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About 2002


This little tree is the first non-lycopodium one I ever made, probably in the early 90s, and every Christmas it is part of a Victorian sitting room in a glass lamp base.


Trees like this are commonly available at Christmas time; its branches look like paper. (See another in The Bear in the Dumpster/Cloudcroft Cafeteria scene). It came stuck into a little round section of wood, so to give it more stability, I glued the wood to a larger circle of cardboard.

I went to a lot of trouble to make a Victorian tree skirt just a bit larger than the cardboard circle, but with the packages glued on, you can't even see the skirt!

A tip: If you are wanting a decorative tree skirt to show, use a large plain circle, glue on your packages and THEN add your decorative trims to the outer edges.

The tree has lots of little nosegays on the branch tips. I made them with little circles cut from lace, tiny dried rosebuds and the settlings from the bottom of a potpourri package. You might want to touch up the rosebuds with paint; I discovered that their color faded.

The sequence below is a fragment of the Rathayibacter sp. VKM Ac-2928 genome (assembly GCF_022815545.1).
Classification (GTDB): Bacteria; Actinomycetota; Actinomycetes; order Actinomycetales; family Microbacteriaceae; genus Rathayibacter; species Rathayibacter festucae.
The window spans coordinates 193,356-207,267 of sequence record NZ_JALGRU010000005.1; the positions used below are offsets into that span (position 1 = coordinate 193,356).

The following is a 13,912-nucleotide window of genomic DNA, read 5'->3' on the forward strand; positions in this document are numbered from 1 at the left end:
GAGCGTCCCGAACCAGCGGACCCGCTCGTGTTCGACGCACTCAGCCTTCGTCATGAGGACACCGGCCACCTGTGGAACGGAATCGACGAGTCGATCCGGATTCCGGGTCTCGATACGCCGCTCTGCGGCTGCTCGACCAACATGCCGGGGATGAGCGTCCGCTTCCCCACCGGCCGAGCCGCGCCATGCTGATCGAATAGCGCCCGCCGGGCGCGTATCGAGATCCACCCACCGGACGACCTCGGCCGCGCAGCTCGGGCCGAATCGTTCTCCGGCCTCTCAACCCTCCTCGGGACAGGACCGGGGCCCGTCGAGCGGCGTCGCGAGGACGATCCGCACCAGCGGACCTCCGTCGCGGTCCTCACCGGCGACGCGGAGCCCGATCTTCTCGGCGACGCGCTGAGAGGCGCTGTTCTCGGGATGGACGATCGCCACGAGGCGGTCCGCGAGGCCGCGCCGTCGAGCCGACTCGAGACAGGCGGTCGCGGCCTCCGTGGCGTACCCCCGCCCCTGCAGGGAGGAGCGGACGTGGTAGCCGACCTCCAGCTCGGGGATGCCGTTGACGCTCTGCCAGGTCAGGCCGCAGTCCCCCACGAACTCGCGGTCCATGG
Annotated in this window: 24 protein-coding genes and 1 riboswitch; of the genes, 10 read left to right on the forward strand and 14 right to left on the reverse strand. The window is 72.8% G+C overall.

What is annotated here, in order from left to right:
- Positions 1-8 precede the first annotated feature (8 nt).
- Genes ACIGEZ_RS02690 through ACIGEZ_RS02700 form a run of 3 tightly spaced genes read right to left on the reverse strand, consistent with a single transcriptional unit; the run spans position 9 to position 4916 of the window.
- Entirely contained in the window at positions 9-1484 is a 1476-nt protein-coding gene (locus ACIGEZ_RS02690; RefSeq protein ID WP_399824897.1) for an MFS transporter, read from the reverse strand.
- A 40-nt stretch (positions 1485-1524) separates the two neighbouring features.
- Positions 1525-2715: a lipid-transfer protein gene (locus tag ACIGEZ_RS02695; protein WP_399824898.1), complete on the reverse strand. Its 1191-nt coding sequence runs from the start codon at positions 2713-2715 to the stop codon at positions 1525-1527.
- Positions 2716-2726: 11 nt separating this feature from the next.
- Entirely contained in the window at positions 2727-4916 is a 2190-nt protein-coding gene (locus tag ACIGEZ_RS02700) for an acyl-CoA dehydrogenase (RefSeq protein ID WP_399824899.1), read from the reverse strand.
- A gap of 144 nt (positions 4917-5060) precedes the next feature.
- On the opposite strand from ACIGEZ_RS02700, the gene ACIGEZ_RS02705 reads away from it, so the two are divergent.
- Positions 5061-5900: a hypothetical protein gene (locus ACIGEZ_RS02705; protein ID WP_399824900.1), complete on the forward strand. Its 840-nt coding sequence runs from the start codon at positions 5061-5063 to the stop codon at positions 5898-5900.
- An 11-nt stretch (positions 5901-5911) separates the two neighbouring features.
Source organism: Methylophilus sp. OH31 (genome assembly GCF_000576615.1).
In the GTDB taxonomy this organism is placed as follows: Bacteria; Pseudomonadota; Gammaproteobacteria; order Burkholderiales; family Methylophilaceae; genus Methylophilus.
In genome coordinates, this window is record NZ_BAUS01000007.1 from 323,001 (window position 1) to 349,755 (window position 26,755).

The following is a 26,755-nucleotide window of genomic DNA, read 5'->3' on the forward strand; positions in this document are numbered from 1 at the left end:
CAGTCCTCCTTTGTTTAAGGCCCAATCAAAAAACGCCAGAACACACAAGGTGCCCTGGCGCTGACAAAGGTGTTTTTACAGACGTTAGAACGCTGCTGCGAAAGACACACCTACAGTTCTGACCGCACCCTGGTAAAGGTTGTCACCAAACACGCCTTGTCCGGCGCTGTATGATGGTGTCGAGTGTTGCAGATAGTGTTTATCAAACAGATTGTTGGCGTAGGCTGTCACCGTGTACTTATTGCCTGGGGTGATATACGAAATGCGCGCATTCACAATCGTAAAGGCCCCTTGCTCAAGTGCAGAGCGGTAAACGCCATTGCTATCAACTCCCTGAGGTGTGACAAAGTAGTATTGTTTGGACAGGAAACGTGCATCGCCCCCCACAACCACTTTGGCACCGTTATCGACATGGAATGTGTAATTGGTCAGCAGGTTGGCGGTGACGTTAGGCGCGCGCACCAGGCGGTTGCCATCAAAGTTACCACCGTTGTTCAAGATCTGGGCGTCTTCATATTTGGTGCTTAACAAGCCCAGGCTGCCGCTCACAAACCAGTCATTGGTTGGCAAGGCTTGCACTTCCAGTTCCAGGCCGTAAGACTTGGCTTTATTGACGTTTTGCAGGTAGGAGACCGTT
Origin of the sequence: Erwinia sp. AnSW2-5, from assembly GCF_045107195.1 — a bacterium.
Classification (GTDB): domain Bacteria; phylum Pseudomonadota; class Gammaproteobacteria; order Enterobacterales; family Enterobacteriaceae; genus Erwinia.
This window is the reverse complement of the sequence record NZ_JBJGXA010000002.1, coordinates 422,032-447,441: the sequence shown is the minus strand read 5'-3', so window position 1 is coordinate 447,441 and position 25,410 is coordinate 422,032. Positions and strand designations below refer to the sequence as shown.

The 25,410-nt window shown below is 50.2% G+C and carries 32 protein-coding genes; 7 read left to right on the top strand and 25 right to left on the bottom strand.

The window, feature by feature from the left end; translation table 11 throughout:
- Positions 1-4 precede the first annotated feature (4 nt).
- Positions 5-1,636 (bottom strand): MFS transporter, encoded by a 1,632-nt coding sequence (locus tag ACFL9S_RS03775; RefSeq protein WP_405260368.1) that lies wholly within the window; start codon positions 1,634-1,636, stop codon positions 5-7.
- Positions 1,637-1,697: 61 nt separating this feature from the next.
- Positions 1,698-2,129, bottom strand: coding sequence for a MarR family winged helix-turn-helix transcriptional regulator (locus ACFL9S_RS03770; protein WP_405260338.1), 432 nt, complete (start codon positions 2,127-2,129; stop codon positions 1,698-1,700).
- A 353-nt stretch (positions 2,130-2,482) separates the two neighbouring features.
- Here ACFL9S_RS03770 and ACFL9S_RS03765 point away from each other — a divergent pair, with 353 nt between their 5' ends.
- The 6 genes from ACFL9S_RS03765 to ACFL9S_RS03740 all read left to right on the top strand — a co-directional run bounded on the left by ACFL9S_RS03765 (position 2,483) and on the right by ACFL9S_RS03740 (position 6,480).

The other decorating trims were pink and burgundy roses, gold-and-burgundy ribbon bows, gold garland, and pink and white pearl balls.

The little angel's body and arms are made of tiny paper cones. Her head is a small pearl, her halo a pearl sequin. Her wings took advantage of a bow element in the wrapping paper. The two back-to-back bows underneath the angel were from a little girl's hair ornament.

Here's the back view of the tree.

Here it is in the display lamp that sits on a table in our den. It's not easy to photograph with all that glass AND the mirrored back.

The cat who lives in this display lamp all the time just can't seem to leave the ornaments alone.

I usually leave the same silk flower arrangement on top of the bombe chest, but this time I exchanged the Robert Olzewski figurine for this little Victorian girl in her Christmas finery. The angel tin holds chocolates.

That little nutcracker sits on the side table admiring the tree. Occasionally he alternates with the Victorian girl in the pink coat.

He and these two other nutcrackers are exceptionally well made and were purchased at a gift shop called Collectibles. They were intended as tiny tree ornaments; I cut the string loops from their hats.

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